Making Your Content Marketing More Efficient

Andrew Schulkind  |  September 14, 2017

Process matters. Being more efficient isn’t just a convenience; it can be a big part of being more effective.

Implement a Strong CRM
The most important aspect of an efficient content marketing system is your CRM. If you don’t have a solid accounting of who you’re contacting, what contact you’ve had with them in the past, and how they’ve reacted, you can’t tailor future contact to their interests or needs.

Salesforce is the 400-lb. gorilla in this room, but smaller organizations can use simpler tools and a somewhat less automated approach. (We love Daylite, which is a Mac-only tool that integrates some pretty great CRM features.)

Flexibility Can Trump Automation
Salesforce can be too overwhelming for smaller sales and marketing teams and, if not correctly implemented, can be a really rigid system. (To be fair, that’s true of just about any piece of software.)

That’s worth keeping in mind as you build out other aspects of your system. Don’t lock yourself into a system so rigid that you can’t adapt to changes quickly and easily – particularly changes to message that might come from your product team or from your sales staff.

Automation Has Its Place
That said, automation will almost always save you time and resources, particularly if they let you group similar tasks together. For example, you might use a tool like NetVibes or Flipboard to gather content ideas. And a tool like Hootsuite can help you schedule social media posts for the entire week in a single session.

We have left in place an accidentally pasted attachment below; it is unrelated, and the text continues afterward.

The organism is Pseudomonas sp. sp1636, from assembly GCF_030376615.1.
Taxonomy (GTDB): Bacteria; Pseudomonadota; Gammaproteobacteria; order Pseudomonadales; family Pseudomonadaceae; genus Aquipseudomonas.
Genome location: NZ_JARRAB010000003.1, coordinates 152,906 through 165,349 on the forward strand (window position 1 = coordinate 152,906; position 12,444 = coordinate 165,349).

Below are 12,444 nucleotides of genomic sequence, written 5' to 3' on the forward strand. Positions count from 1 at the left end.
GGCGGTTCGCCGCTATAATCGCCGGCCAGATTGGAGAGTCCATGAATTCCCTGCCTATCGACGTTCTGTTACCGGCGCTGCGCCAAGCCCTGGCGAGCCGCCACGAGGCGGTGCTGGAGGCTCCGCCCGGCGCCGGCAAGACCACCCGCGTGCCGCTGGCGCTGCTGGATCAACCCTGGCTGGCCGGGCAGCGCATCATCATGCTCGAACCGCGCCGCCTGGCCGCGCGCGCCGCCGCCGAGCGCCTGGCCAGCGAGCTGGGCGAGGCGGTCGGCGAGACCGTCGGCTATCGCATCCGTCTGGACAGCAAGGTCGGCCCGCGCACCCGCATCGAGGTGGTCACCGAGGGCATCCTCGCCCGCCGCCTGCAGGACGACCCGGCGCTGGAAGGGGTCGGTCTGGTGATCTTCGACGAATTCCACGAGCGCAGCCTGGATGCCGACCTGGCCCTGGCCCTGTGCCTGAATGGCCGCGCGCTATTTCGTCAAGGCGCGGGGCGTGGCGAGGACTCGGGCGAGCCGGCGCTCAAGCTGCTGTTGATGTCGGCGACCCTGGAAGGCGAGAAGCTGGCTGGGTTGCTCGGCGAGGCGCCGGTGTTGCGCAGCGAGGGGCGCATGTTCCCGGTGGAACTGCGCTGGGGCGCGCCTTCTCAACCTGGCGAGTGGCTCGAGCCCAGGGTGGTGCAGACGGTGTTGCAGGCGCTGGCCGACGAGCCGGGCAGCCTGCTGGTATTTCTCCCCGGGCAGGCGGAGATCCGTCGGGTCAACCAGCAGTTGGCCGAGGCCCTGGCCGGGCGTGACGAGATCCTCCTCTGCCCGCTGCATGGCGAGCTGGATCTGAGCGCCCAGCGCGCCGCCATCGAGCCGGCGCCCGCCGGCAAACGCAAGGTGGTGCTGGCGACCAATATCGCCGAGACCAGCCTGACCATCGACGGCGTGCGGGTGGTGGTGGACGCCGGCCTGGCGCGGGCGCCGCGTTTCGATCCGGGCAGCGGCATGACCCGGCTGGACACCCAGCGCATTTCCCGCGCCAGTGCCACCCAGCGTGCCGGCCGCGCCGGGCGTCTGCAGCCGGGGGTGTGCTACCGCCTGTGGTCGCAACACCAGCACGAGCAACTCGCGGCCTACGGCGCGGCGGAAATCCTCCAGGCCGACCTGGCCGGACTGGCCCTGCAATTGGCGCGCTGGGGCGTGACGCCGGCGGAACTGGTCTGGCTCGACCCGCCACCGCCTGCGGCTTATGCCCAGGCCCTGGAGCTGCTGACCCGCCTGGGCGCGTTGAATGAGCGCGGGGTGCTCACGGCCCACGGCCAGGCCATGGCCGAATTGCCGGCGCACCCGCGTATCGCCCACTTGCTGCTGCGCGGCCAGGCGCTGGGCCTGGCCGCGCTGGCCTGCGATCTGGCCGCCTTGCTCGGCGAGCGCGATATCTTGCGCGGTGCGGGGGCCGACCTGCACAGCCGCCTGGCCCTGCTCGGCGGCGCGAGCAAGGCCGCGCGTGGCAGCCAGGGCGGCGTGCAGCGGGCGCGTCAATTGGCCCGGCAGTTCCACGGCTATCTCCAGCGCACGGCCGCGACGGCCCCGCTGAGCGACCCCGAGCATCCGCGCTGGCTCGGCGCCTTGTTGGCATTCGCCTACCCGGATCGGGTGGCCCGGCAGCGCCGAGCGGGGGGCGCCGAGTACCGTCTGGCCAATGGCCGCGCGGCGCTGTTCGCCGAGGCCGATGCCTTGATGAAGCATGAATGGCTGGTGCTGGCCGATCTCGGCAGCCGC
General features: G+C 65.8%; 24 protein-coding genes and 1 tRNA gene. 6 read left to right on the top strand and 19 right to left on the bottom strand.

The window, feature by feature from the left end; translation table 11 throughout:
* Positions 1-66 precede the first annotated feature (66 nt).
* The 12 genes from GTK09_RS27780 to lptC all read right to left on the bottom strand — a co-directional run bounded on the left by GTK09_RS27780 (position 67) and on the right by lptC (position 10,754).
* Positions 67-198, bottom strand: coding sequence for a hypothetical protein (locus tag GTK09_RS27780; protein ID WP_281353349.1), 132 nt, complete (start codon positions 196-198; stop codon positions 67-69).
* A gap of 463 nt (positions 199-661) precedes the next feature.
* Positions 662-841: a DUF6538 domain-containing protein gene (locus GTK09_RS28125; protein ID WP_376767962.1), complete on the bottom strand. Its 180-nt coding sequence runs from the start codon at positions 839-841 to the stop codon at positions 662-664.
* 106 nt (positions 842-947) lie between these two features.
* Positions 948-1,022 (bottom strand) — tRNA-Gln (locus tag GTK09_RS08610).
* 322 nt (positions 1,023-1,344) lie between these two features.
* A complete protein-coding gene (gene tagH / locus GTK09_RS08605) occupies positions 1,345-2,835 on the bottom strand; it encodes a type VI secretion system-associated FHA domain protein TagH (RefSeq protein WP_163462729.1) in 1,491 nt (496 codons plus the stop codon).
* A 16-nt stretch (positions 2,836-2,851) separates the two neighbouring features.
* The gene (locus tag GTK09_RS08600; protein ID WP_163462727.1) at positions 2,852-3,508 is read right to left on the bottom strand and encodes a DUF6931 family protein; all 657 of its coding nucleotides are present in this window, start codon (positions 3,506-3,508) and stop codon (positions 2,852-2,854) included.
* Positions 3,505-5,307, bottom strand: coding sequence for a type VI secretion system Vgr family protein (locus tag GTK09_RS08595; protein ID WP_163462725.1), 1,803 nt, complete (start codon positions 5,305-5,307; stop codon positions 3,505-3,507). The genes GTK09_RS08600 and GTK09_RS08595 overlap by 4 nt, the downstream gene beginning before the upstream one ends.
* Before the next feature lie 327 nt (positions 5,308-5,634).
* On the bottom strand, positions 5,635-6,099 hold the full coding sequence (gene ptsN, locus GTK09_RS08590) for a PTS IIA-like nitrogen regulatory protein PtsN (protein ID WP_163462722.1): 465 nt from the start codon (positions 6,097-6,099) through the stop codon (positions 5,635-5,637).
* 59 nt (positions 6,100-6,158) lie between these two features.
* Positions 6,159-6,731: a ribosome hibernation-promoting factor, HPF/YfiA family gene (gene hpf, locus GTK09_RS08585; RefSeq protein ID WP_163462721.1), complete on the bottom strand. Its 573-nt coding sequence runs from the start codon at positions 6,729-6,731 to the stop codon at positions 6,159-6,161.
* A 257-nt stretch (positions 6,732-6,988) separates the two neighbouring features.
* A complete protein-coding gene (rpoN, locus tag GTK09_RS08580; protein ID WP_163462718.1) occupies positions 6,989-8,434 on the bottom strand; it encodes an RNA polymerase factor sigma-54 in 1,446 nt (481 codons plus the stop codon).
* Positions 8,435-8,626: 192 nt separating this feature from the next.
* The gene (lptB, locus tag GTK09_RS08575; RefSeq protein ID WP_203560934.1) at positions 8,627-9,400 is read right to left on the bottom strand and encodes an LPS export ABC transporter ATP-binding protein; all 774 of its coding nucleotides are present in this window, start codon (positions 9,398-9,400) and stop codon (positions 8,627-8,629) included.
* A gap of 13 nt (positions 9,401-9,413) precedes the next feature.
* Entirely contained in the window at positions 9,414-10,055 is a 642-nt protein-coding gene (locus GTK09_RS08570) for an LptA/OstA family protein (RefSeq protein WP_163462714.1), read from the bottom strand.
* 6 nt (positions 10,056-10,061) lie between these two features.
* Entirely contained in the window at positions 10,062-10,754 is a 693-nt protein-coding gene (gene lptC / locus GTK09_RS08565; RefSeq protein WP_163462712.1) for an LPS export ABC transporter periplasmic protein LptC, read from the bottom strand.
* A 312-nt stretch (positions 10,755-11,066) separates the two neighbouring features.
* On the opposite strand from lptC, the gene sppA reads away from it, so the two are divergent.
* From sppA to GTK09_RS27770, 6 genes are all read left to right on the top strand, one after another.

But Don’t Overdo It
But those same automation tools can lead to problems. Hootsuite, for example, will let you schedule posts at ideal times and do so across multiple platforms. But posting to Twitter, with its 140-character limit, and LinkedIn at the same time won’t allow you to optimize content for each platform. Better to do all of your Twitter posts together and all of your LinkedIn updates separately.

Leverage Is Your Friend
If you write a fantastic 500-word blog post and all you do with it is post it to your blog, you’re working too hard. Or, more accurately, you’re not getting enough mileage out of that hard work.

If that’s your post for the week, then from it your should also be able to get social media posts using quotes from the article, perhaps cover the same material in a slightly different way in a quick video, and adapt a section of it for your email newsletter.

So whether you’re researching topics, writing content, or publishing and promoting your work, think about ways you can do it more efficiently. The less work it takes to move the needle, the further you you can move it.